Punk heralded the arrival of trailblazer upon trailblazer, but none were more groundbreaking than the young woman in a vintage twin set and strands of pearls who didn’t think of herself as a punk at all.
Born Marianne Elliott, her first single would come out under the name Mari Elliott, a perky reggae track called ‘Silly Billy’. But the singer would quickly rebrand herself after seeing the Sex Pistols play a gig on Hastings Pier. Taking her name from the Yellow Pages, the newly christened Poly Styrene put together X-Ray Spex, a power-pop hand grenade of a band with a female saxophone player, who flung themselves into the charts with songs about genetic engineering, consumerism and – with the anthemic ‘Oh Bondage! Up Yours’ – emancipation. While other prominent female punks like Jordan and Soo Catwoman strutted about in Vivienne Westwood’s S&M inspired outfits and fishnet tights, Poly was more likely to be covered up in brightly coloured, homemade versions of your gran’s Sunday best; all demure cardigans, long pencil skirts and the occasional army helmet.
With the National Front terrorising the streets of Great Britain, as a mixed-race woman, Poly Styrene’s arrival was even more powerful. Not only was she a woman in a scene dominated by male voices, but she was black and no stranger to the racist attacks and bullying that seemed to define the 1970s.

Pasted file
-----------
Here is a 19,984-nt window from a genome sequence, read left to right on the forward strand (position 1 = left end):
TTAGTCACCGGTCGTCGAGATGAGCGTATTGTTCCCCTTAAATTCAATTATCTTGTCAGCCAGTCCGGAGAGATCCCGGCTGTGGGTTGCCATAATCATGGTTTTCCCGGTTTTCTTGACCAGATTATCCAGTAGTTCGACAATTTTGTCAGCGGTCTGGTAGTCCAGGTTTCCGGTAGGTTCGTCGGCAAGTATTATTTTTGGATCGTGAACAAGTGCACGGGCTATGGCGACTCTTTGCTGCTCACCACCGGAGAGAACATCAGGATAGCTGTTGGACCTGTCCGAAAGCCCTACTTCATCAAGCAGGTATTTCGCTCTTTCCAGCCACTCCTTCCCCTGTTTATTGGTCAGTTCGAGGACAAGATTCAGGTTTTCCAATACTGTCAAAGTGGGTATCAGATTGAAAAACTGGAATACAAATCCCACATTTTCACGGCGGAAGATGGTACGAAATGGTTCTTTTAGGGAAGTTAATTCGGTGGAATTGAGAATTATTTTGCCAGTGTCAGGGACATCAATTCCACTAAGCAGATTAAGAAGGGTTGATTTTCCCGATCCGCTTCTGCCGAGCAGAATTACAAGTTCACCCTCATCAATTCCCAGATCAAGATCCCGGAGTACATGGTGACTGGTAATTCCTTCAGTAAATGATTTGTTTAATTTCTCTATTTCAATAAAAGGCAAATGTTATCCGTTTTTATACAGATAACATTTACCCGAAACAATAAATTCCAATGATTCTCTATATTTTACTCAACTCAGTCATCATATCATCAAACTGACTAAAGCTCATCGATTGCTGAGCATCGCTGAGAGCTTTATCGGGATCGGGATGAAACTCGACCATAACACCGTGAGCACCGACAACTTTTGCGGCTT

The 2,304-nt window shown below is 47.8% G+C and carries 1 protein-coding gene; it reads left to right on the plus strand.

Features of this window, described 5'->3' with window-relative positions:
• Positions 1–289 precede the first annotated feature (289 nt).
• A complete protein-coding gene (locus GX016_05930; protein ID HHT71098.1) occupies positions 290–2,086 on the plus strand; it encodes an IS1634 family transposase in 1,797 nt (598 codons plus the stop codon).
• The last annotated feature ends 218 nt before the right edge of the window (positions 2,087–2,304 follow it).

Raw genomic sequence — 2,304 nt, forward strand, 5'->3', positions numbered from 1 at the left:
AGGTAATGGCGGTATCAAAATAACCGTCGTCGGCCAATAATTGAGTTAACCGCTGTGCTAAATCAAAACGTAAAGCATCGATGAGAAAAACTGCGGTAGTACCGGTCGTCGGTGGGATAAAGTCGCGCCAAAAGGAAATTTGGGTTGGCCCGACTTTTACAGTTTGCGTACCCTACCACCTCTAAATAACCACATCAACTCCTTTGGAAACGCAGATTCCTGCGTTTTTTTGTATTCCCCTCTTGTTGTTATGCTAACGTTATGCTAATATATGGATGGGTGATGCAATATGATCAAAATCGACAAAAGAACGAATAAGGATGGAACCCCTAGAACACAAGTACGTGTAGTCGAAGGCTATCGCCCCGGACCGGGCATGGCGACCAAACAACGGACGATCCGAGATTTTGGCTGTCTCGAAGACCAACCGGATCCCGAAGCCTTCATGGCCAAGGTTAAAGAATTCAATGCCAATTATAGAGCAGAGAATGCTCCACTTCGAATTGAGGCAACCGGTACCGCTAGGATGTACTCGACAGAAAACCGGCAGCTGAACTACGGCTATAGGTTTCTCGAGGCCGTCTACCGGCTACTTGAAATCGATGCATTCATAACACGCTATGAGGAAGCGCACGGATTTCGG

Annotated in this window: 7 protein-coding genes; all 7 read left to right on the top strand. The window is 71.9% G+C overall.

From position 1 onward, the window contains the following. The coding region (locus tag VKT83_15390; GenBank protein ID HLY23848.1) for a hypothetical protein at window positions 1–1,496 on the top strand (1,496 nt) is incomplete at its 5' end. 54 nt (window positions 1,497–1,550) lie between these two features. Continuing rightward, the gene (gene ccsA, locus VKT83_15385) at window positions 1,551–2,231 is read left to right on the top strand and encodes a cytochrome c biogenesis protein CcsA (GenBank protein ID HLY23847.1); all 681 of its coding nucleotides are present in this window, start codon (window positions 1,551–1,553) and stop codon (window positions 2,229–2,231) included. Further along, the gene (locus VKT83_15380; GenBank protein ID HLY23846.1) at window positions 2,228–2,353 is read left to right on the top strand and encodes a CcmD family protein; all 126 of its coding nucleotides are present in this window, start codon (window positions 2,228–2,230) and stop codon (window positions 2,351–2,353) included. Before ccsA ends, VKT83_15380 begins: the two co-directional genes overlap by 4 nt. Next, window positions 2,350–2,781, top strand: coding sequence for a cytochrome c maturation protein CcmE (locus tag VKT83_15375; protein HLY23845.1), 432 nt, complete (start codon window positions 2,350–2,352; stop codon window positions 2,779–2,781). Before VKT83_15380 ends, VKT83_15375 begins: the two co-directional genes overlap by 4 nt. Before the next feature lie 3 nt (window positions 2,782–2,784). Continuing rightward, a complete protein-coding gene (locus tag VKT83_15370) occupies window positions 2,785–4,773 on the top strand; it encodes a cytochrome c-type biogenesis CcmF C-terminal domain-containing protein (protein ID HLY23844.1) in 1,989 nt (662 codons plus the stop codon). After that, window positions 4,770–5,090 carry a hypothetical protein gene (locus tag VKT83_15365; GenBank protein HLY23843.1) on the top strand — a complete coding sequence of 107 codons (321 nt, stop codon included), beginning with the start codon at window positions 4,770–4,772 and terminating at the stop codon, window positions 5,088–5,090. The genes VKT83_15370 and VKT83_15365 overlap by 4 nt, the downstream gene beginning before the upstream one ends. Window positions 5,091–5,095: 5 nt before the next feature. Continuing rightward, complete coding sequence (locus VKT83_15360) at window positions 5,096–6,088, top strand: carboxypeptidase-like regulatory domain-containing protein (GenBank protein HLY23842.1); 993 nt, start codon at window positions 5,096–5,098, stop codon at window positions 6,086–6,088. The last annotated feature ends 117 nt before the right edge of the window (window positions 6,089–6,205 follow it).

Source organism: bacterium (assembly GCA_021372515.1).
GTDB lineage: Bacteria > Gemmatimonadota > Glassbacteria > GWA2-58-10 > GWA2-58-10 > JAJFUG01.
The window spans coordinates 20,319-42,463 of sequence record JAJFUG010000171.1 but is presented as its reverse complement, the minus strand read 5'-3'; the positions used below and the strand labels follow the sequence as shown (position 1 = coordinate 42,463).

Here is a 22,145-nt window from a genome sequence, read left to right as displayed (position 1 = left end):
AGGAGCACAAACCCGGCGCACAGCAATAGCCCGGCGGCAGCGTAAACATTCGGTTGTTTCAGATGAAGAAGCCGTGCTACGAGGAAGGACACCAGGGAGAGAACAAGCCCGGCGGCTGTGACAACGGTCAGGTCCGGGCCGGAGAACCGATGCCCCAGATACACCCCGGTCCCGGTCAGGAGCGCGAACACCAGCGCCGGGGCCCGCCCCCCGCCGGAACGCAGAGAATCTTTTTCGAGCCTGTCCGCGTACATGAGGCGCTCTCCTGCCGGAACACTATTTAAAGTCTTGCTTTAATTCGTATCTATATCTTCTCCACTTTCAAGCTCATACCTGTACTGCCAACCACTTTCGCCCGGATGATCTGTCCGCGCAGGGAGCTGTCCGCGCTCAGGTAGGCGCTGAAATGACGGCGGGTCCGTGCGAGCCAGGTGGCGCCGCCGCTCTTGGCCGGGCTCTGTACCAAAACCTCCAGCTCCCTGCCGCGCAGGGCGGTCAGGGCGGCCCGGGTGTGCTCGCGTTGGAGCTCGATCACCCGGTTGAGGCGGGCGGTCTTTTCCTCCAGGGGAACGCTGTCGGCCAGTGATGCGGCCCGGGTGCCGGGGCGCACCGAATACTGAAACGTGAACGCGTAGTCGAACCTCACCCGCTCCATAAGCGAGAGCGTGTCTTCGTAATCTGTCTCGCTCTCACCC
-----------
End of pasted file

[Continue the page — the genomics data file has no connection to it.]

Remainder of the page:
Poly Styrene died a decade ago, but interviewing her for The Guardian in 2007 remains a career highlight. I took the train down to St Leonard’s where she lived by the sea and met her over a cup of tea in the local branch of bookstore Borders. She had just turned 50 and was instantly recognisable, as well as friendly and extremely warm. After decades spent shunning her status as musical royalty after joining the Hare Krishna movement, she now remembered the past fondly. Well, some of it at least. It wasn’t long until our conversation turned to her status as one of the few female figureheads in punk. “I wasn’t aware that I faced any problems being a woman in the beginning but as time went on I realised that I was vulnerable, being surrounded by men all the time,” she explained. “I got remarks from the guys, sexual comments, and it’s not very comfortable. I remember one time I was at John Lydon’s house and someone was saying, ‘Just look at those lips’. It’s not nice to get that from a fellow musician.”
A new documentary I Am A Cliché looks at how Poly always stood apart from punk’s popular kids, one night hanging out with the DJ Don Letts and the Sex Pistols at their West London flat before disappearing to the bathroom unannounced to shave her head. The act was a defiant statement against being turned into a sex symbol and she revealed her home hair-do to fans and the press the very next day, on stage at the now legendary Rock Against Racism gig in Victoria Park, unwrapping a knitted turban and revealing her close-cropped skull.
The film also covers Poly’s unfairly maligned first solo effort, ‘Translucence’. Made after X-Ray Spex split, the 1980 album gracefully straddles Brit-folk, post-punk, lilting reggae and jazz-pop, with Poly’s distinct playground vocal bouncing across 12 slowly skanking tunes. Compared to the urgent wail that defined the music of X-Ray Spex, it was pretty chill but remains no less potent. It’s this side of Poly Styrene that’s perhaps the most overlooked of all – don’t let it stay that way.
Hear Poly Styrene’s influence in the music of:
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